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Author Topic: God the Son praying to God the Father  (Read 359 times) Average Rating: 0
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Eastern Mind
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« on: February 19, 2012, 10:07:58 AM »

I've heard this question from people for a long time. "In the garden, was God praying to Himself?"

To which I reply, "No, God the Son was praying to God the Father."

Even so, it's still tricky to understand. How do the Father and the Son relate to each other? I know the Son is not the Father and the Father is not the Son, but that they are both God and they are both of the same essence; Could I maybe explain it better than I usually do? I don't want to unknowingly say something close to heresy, so can someone help me?

I hope that made sense; if not, I'll try to explain better.
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« Reply #1 on: February 19, 2012, 12:10:31 PM »

At Gethsemane we see our Lord Jesus Christ praying to God the Father.  They are one God, but two Persons who love and communicate with each other.  I don't understand it either, but then it is a mystery.   Smiley

This recording of Fr. Behr explaining the Holy Trinity can help:

http://www.myocn.net/index.php/20080612873/Special-Moments-in-Orthodoxy/Special-Moments-in-Orthodoxy-Trinitarian-Theology.html
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« Reply #2 on: February 19, 2012, 12:15:50 PM »

Most people who ask the question seem to hold a kind of quasi-modalism or they believe that Christ is the Father incarnate rather than the Son incarnate. It's important to explain the distinction of the Persons of the Trinity when replying.
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« Reply #3 on: February 19, 2012, 01:24:01 PM »

Jesus is the WORD of God, incarnate - the COMMITMENT ("I give you my word.") and the EXPRESSION (the announcement of thought) of God.

When I give some one my word, I've given that person myself as an oath.  When I give someone my expression through verbal or otherwise communication, I give that person an understanding - even in part - of who I am.  My communication is my ambassador to myself.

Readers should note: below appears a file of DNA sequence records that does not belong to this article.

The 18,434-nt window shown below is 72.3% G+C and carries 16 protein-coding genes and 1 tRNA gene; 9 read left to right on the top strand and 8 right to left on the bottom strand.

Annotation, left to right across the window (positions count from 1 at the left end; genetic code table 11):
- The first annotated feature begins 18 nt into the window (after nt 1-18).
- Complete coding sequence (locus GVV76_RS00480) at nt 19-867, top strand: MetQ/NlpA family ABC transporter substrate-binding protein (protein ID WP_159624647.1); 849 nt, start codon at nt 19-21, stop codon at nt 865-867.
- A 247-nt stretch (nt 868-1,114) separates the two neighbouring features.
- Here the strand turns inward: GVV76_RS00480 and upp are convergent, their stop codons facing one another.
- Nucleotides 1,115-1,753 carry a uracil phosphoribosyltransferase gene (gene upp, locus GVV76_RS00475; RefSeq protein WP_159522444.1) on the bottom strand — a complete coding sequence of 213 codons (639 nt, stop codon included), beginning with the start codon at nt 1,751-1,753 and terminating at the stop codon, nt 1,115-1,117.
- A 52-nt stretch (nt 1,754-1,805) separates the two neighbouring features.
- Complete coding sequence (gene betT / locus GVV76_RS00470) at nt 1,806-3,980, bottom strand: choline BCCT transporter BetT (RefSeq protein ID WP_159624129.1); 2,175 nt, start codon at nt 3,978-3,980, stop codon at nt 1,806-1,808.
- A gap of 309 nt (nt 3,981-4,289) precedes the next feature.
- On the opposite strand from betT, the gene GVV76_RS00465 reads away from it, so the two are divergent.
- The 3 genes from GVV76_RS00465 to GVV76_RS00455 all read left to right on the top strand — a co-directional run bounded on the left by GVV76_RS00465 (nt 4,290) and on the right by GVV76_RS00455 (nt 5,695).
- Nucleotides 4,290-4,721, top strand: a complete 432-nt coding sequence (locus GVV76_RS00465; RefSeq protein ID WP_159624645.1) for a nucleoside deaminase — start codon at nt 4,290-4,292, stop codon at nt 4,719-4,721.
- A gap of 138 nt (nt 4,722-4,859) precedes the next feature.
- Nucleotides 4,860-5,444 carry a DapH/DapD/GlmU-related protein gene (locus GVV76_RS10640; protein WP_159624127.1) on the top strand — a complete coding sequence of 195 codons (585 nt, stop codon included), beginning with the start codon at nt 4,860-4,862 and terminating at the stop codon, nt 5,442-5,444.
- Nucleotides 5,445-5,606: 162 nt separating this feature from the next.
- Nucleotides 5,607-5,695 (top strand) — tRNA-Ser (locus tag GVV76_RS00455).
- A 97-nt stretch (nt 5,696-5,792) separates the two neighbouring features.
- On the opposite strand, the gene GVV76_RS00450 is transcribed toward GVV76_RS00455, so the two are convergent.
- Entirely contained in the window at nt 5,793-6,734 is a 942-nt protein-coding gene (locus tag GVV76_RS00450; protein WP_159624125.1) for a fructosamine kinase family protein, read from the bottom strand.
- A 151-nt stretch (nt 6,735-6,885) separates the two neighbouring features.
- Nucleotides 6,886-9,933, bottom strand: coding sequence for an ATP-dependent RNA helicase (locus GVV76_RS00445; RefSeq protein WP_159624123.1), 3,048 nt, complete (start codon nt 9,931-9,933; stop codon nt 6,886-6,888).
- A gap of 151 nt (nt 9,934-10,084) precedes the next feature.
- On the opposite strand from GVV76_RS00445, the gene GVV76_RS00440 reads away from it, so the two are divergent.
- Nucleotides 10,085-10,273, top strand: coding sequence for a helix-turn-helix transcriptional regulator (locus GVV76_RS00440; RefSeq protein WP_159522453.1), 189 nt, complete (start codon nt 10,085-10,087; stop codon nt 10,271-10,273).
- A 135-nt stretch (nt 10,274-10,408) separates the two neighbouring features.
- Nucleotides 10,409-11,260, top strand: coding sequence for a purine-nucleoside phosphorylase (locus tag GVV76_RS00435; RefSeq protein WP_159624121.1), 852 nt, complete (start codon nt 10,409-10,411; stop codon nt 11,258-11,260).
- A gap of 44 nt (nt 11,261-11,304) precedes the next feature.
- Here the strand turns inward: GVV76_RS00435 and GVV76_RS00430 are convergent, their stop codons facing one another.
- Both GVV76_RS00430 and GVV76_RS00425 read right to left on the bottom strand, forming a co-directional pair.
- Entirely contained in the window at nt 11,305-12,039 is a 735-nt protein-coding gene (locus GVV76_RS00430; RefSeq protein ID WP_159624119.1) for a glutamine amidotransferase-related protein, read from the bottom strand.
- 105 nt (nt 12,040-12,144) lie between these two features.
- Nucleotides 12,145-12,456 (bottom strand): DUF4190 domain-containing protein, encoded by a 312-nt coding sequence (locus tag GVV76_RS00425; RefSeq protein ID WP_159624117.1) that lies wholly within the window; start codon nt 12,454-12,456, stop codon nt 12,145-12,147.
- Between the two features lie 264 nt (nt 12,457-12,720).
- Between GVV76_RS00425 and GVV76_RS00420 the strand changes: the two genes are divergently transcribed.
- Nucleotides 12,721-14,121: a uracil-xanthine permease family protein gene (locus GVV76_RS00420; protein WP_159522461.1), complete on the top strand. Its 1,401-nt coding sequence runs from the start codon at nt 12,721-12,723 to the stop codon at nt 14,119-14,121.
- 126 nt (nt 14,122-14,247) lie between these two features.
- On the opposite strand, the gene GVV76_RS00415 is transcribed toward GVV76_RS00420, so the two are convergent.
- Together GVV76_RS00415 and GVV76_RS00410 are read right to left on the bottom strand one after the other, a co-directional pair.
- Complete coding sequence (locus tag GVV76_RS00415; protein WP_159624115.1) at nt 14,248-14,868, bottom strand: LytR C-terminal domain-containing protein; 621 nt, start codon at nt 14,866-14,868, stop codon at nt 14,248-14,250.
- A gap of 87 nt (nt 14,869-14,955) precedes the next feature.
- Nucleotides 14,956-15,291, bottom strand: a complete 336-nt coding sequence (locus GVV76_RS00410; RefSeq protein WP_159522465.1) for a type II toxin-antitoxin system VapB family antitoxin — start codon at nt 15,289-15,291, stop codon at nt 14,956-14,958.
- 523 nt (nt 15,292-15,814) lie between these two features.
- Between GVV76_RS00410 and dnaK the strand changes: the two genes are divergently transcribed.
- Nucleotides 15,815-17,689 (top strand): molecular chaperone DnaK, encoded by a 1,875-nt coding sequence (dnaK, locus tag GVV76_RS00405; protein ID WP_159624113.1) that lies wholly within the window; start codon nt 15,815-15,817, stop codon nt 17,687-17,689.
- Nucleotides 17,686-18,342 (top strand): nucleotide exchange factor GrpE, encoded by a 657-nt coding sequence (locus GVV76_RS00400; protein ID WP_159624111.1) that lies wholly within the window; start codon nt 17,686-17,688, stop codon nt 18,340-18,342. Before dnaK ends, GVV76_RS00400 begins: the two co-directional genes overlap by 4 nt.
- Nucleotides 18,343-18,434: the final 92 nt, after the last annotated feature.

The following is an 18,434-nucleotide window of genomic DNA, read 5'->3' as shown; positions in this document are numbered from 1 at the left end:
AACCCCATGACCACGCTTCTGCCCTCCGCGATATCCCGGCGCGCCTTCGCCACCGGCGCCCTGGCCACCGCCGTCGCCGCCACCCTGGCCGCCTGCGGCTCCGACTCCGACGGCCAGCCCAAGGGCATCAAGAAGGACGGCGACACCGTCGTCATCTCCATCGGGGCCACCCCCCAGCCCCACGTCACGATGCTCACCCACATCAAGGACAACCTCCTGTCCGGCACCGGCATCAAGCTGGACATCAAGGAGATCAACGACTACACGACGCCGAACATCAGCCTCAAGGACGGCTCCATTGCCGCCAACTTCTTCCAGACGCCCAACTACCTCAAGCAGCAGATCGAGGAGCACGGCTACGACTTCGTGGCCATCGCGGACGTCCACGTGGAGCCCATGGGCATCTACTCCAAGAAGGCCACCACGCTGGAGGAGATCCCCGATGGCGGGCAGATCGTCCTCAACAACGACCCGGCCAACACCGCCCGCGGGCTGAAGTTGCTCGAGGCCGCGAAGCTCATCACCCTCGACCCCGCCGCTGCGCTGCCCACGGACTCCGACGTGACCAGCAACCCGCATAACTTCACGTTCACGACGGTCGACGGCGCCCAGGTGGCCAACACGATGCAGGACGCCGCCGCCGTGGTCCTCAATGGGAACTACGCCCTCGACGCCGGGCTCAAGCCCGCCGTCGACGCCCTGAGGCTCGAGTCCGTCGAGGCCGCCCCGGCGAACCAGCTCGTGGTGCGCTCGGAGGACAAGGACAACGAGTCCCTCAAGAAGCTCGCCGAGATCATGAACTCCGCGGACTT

They do not have the whole of me. . .they have an image of me in both my word as a commitment and my word as my expression.  But my word and my commitment is very much ME.

Jesus is truly ONE with the Father - and the Father is IN Him. . .so when He prays to the Father, the prayer itself is the acknowledgment that He is the Word OF the Father, the Image OF the Father.  The prayer itself is not separate from the Father, but a glorification from Word to and of the Father.  

Does this make any sense?  Please, any one, if I am in error, please feel free to correct me, I welcome it.
« Last Edit: February 19, 2012, 01:24:32 PM by quietmorning » Logged

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« Reply #4 on: February 20, 2012, 12:17:23 AM »

I was just reading, on the recommendation of my priest, the Rainbow Series by Fr. Thomas Hopko.  In (I believe) Vol. I, I - for the first time in my life, that I can recall - really understood (within the confines of a human mind) the Trinity.

Divinity is the essence of God the Father, the Son, and the Holy Spirit.  As such, when you look at any one of them, you can ask "What is that?" and the answer is "That is God."  But, if you ask "WHO is that?" then the answer is not "God" unless you mean the Father.  The answer is either "It is the Father" or "It is the Son" or "It is the Holy Spirit."  They are truly each separate persons.  Fr. Hopko, in fact, said it is much like the following analogy (which I am going to add words to to belabor the point, and tie it in more directly with the idea of Christ praying):

If you look at a person on the street and ask what that is, the answer is obviously that it is a human being.  That is the what; that is the essence.  You would not assume that his being a human being means he is the same person as you, who are also a human being.  If you see that same man talking on the phone, after you note that the what he is, is a human being, you would not assume that he is talking to himself merely because you know the person on the other end is also a human being.  Rather, you would then ask yourself WHO the man on the street is and WHO the person on the other end of the phone is.

So, to wrap up my disorganized post, the Father, the Son, and the Holy Spirit are all God because they all share equally in the same divinity, the divinity which is their essence; the divinity which defines what it means to be God.  However, that is only the what and not the who.  Who Christ is, who the Father is, and who the Holy Spirit is, is not divinity.  Christ is not divinity.  Rather, He is the Son of the Father. 

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